Geologic Terranes and Orogenies of the Northeast
The Saga of Long Island Geologic History
George J. Allgaier, Curator of Geology
A Geologic Terrane is an "exotic" (foreign) piece of the Earth's crust that comes in contact with and becomes part of a continent by way of plate tectonics. This results in the formation of mountains (orogeny); uplift, folding, faulting, and metamorphism... followed by erosion.
Proto-North American (Continental) Terrane - Associated with the gathering of Pre-Cambrian cratons, formation of super-continent Rodinia (1100- 750 mya), and the Grenville Orogeny (1250-980 mya). Pre-Cambrian basement domes and arches are present today from the Ozarks to the Adirondacks.
Island Arc and Iapetos Sea (Oceanic) Terrane - Closing of the Iapetos Sea and collision with Island Arc resulted in the Taconic Orogeny (440-500 mya) occurring primarily during the Silurian Period which included: Taconic and Berkshire Mountains; Vermont marble and granite; volcanism in northern Maine, northern Quebec, and northern Newfoundland; formation of the Queenston Delta throughout New York, Ontario, Ohio. and Pennsylvania, Caledonian Orogeny active in Greenland and Baltica (Northern Scotland, Scandinavia).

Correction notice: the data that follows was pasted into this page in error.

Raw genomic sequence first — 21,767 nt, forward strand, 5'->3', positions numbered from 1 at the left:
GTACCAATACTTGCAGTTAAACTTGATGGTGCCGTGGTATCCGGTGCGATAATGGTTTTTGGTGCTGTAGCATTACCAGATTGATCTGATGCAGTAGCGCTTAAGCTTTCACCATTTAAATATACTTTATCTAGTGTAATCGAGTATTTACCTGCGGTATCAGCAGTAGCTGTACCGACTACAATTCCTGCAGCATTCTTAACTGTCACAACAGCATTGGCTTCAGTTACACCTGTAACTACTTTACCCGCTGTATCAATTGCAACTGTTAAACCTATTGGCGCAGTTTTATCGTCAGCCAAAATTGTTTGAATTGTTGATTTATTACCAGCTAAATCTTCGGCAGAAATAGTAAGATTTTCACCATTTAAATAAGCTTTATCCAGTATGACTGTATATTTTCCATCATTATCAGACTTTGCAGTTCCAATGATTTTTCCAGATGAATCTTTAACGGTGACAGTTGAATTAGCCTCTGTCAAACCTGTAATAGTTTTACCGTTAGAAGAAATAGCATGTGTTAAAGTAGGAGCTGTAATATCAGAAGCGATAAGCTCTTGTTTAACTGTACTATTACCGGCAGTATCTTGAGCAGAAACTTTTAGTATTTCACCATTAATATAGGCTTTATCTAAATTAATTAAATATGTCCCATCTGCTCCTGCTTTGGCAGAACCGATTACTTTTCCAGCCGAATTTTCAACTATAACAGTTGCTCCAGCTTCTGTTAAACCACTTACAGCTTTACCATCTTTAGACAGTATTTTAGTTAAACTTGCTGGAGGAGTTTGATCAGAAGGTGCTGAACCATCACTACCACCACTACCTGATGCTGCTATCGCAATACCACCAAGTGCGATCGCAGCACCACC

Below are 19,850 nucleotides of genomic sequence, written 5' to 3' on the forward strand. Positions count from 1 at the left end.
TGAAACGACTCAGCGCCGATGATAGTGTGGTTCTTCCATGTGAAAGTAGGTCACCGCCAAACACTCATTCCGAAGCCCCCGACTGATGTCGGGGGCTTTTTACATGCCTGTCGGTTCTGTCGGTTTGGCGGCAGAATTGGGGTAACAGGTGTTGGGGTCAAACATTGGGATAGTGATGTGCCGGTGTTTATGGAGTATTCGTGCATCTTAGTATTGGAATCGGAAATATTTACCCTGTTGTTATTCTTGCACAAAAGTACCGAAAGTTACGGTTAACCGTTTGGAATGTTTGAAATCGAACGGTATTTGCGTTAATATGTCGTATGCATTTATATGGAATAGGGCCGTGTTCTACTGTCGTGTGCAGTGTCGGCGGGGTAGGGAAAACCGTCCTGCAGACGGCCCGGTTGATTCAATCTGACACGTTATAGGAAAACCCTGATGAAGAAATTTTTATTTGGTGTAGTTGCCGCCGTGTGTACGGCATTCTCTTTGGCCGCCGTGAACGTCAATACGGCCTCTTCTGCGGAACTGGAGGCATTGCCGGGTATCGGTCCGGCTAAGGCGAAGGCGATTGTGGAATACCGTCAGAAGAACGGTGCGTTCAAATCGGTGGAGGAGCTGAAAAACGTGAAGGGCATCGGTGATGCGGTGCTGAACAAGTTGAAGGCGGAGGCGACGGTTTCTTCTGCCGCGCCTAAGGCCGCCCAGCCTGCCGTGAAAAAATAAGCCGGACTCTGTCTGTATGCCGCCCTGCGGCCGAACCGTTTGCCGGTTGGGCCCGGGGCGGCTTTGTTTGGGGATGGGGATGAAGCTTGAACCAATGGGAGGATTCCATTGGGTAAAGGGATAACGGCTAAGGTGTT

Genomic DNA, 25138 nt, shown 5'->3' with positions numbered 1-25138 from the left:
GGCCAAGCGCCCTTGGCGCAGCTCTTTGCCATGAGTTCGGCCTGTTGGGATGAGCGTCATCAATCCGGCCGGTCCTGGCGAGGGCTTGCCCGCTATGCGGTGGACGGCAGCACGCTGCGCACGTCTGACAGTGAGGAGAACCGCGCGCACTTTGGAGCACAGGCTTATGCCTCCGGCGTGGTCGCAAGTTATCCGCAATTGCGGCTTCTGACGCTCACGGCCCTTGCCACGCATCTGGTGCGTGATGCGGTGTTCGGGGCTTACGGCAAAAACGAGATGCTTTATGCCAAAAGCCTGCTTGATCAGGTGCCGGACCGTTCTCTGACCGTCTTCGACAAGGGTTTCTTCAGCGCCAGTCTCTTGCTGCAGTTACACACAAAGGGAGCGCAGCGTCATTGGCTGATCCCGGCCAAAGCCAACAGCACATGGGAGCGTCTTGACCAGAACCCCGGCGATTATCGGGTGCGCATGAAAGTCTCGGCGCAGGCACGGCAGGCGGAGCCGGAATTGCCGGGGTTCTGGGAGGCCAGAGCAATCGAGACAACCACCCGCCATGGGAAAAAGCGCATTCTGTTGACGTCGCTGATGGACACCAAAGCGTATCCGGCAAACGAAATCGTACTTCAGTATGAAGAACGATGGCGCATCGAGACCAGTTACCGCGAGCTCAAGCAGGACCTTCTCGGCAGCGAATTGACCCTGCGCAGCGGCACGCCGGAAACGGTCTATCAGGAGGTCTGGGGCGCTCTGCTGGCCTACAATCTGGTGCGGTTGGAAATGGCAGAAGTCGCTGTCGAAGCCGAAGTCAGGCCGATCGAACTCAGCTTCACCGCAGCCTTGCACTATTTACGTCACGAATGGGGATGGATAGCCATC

Avalonian (Continental) Terrane - A piece of Gondwana (Africa) becomes part of Laurentia. Associated with the Acadian Orogeny (375-325mya) occurring primarily during the Devonian Period. Uplift of ancestral Appalachian chain extending from Labrador to Alabama along what is now called the Piedmont. Uplift of the Catskill region and the formation of the Catskill Delta in New York State.
Hartford and Newark (Rift Valleys) Terrane - Basins formed by normal (tension, stretch) faults occurring when North America began to separate from Pangea around 206 million years ago. Triassic - Jurassic basaltic lava flows followed in Northern New Jersey, the Palisade Sill (exposed along the Hudson River), and columnar basalt in the Hartford Basin of Connecticut.
Reference: John Rodgers,1985, Bedrock Geological Map of Connecticut, Connecticut Geological and Natural History Survey, in cooperation with U.S. Geological Survey